George Starke, starting right offensive tackle of the Redskins, ringes at the mention of the subject, this business of holding. "I just hate to make a big deal about it," he says.
In 1977, NFL officials working Redskin games made a big deal about it. Time after time, big plays or sizable gains were wiped out by yellow flags. Then came the accompanying public address system identification of the guilty party.
Starke heard his number called for too often in 1977, and he also heard the boos and catcalls from the RFK Stadium masses that followed the embarrassing announcement.
"I don't really know what happened or why it happened," Starke was saying yesterday. "Holding has never been a part of my repertoire. I was never taught how to do it or coached how to do it. But sometimes when two men intertwine in these situations, the official makes the call and there's nothing you can do about it."
The National Football League has doone something this year that many save Starke and many other offensive linesmen further public humiliation, not to mention making it easier ot not to mention making it easier to protect their quarterbacks.
The league has changed the rules on pass blocking to allow an offensive lineman to extend his arms and use an open hand in warding off those grabby, pushy, smack-em-in-the head defensive linemen.
Previously, Starke and his colleagues were required to have their arms in a flexed position and could not extend them forward to create a push. Hands also had to be cupped or closed into a fist.
"Being able to push may not seem like much," Starke said, "but it really is a significant change. Now it makes it very difficult for them to hold you and grab you.
"A lot of times I was called for holding last year I wasn't actually holding on to somebody. It got into that extension of the arms and I was being called for illegal use of the hands.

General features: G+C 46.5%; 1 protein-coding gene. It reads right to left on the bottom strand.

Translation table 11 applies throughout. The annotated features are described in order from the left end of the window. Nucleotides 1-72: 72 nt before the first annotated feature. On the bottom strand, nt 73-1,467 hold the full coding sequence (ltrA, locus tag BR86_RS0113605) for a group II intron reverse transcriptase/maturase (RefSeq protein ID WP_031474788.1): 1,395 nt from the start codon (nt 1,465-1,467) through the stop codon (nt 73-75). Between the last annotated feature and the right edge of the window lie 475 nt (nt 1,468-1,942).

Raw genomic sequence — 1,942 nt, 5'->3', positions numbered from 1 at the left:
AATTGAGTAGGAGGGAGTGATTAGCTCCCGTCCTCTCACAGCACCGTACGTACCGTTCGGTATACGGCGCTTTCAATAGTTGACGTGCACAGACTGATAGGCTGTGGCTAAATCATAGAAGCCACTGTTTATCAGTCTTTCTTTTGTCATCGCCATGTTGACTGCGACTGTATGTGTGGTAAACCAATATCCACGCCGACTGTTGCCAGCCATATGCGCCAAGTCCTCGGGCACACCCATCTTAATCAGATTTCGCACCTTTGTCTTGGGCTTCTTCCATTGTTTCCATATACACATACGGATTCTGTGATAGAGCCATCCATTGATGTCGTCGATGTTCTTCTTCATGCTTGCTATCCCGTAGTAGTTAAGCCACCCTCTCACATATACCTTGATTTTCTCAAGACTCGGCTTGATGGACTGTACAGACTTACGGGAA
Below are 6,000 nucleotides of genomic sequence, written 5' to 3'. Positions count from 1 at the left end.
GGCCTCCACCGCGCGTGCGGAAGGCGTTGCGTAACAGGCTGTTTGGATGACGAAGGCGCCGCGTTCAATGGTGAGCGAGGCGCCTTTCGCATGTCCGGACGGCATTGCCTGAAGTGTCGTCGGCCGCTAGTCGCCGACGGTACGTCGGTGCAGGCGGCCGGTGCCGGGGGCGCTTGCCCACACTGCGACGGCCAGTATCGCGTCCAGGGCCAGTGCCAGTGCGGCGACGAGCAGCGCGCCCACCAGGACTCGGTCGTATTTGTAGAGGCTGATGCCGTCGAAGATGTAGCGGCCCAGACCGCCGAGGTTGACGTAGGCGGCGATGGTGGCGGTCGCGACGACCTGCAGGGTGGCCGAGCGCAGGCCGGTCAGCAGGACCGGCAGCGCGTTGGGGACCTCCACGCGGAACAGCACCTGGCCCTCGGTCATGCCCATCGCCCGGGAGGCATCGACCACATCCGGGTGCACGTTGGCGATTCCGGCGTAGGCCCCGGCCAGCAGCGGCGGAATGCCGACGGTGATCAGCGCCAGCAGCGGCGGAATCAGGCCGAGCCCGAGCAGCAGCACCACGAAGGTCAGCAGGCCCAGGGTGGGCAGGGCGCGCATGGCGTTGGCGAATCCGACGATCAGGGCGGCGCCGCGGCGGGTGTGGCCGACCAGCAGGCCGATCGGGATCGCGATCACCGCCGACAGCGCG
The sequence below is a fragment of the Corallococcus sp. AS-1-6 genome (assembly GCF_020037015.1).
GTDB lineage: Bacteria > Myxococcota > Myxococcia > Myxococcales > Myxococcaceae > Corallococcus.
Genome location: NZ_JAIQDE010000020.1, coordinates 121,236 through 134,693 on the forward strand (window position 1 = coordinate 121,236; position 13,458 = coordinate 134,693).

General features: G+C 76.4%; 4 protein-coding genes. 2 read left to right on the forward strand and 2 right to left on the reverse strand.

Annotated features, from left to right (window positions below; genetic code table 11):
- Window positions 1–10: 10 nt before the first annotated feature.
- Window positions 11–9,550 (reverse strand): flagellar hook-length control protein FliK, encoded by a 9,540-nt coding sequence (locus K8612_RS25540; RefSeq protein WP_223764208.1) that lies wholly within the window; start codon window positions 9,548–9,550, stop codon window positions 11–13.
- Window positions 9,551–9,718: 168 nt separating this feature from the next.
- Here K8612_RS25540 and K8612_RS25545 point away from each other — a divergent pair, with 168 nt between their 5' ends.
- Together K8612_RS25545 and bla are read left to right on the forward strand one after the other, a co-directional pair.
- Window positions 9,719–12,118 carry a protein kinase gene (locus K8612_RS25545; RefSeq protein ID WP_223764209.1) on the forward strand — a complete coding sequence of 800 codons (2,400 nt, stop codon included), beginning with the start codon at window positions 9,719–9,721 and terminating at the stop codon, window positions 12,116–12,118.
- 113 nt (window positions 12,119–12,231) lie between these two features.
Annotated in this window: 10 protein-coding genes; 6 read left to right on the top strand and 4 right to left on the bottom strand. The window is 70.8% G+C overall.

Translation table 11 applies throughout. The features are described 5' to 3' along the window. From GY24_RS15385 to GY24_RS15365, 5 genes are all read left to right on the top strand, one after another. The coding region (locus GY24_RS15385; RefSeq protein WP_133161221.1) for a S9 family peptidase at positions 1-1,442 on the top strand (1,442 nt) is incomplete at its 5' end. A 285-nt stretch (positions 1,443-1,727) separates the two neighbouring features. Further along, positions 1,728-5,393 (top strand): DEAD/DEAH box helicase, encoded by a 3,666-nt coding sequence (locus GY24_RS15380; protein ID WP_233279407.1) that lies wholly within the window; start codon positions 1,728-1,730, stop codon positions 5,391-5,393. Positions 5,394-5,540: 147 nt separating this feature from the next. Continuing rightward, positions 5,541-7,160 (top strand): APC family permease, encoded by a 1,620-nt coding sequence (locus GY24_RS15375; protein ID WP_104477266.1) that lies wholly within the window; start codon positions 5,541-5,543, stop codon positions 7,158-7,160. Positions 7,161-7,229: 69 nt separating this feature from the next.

"Sure, the penalties bother you, but you can't worry about things like that. I'm sure after awhile they were looking for me. But you can't let them kae you paranoid."
Ray Callahan, offensive line coach, said yesterday he is not really alternating his approach to blocking because of the new rules. "We're still coaching the same techniques," he said. "Anytime you get caught holding, it's basically because you're out of position.
"When you lose position, that's when you might be forced to do something you're not supposed to do. You just try and hang on the best you can, and that's what gets you into trouble. So we still emphasize getting good position, that's the key.
"Sure, we like the new rules. We're hoping it will let us keep a guy out just a little longer. It gives us a little more freedom with the push and the open hand, and it should help."
Starke says all the holding hassles of a year ago are now ancient history, that he stopped thinking about football the day after the season ended and that "I don't normally discuss things like that (the holding calls) with my friends.
"People who play the game just play, they don't worry about what's in the paper, what the neighbors think. And when things go wrong with the offense, the offensive line ultimately gets blamed for a lot of things. But that's the game, you accept that and go on from there."
Starke, a 30-year-old graduate of Columbia, hardly spent the offseason avoiding crowds or brooding over the past season.
Instead, he plunged into a new project. Starke and a partner own a film production company, and they recently submitted a big to receive an HEW grant to produce instructional films to aid handicapped atheletes.
At the momentt, Starke is concentrating on his work as the Redskins' starting right tackle. If you'll pardon the expression, he seems to be holding his own.